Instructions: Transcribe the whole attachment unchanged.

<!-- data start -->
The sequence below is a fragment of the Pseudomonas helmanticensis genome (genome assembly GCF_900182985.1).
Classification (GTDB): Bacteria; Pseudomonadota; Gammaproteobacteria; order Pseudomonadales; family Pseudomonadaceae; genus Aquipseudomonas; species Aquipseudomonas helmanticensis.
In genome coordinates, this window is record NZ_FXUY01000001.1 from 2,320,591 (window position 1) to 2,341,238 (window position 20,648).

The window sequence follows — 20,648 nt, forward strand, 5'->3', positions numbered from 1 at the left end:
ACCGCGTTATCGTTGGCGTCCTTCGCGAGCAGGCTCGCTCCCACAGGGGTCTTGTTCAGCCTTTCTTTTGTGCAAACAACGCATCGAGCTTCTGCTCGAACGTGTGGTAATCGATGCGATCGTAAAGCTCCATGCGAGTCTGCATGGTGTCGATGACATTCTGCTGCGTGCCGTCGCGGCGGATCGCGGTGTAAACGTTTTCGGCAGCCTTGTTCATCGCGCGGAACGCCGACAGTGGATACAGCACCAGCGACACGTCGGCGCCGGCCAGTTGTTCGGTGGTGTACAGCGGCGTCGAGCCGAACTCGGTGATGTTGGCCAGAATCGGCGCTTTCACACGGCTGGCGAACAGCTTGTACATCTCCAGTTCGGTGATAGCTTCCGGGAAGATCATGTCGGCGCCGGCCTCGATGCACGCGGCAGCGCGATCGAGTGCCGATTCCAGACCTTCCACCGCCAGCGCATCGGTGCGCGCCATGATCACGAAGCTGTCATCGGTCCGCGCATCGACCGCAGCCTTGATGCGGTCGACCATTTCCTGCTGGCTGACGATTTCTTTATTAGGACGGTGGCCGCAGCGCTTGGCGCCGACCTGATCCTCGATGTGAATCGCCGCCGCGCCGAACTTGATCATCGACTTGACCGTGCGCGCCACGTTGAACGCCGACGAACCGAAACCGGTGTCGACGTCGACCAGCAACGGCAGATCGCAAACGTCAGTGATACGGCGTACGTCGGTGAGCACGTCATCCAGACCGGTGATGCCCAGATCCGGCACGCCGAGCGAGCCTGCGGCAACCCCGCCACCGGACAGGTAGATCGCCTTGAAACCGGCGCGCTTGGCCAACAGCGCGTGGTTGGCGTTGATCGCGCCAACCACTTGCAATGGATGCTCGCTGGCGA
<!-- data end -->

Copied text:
The sequence below is a fragment of the Pseudomonas helmanticensis genome (genome assembly GCF_900182985.1).
Classification (GTDB): Bacteria; Pseudomonadota; Gammaproteobacteria; order Pseudomonadales; family Pseudomonadaceae; genus Aquipseudomonas; species Aquipseudomonas helmanticensis.
In genome coordinates, this window is record NZ_FXUY01000001.1 from 2,320,591 (window position 1) to 2,341,238 (window position 20,648).

The window sequence follows — 20,648 nt, forward strand, 5'->3', positions numbered from 1 at the left end:
ACCGCGTTATCGTTGGCGTCCTTCGCGAGCAGGCTCGCTCCCACAGGGGTCTTGTTCAGCCTTTCTTTTGTGCAAACAACGCATCGAGCTTCTGCTCGAACGTGTGGTAATCGATGCGATCGTAAAGCTCCATGCGAGTCTGCATGGTGTCGATGACATTCTGCTGCGTGCCGTCGCGGCGGATCGCGGTGTAAACGTTTTCGGCAGCCTTGTTCATCGCGCGGAACGCCGACAGTGGATACAGCACCAGCGACACGTCGGCGCCGGCCAGTTGTTCGGTGGTGTACAGCGGCGTCGAGCCGAACTCGGTGATGTTGGCCAGAATCGGCGCTTTCACACGGCTGGCGAACAGCTTGTACATCTCCAGTTCGGTGATAGCTTCCGGGAAGATCATGTCGGCGCCGGCCTCGATGCACGCGGCAGCGCGATCGAGTGCCGATTCCAGACCTTCCACCGCCAGCGCATCGGTGCGCGCCATGATCACGAAGCTGTCATCGGTCCGCGCATCGACCGCAGCCTTGATGCGGTCGACCATTTCCTGCTGGCTGACGATTTCTTTATTAGGACGGTGGCCGCAGCGCTTGGCGCCGACCTGATCCTCGATGTGAATCGCCGCCGCGCCGAACTTGATCATCGACTTGACCGTGCGCGCCACGTTGAACGCCGACGAACCGAAACCGGTGTCGACGTCGACCAGCAACGGCAGATCGCAAACGTCAGTGATACGGCGTACGTCGGTGAGCACGTCATCCAGACCGGTGATGCCCAGATCCGGCACGCCGAGCGAGCCTGCGGCAACCCCGCCACCGGACAGGTAGATCGCCTTGAAACCGGCGCGCTTGGCCAACAGCGCGTGGTTGGCGTTGATCGCGCCAACCACTTGCAATGGATGCTCGCTGGCGA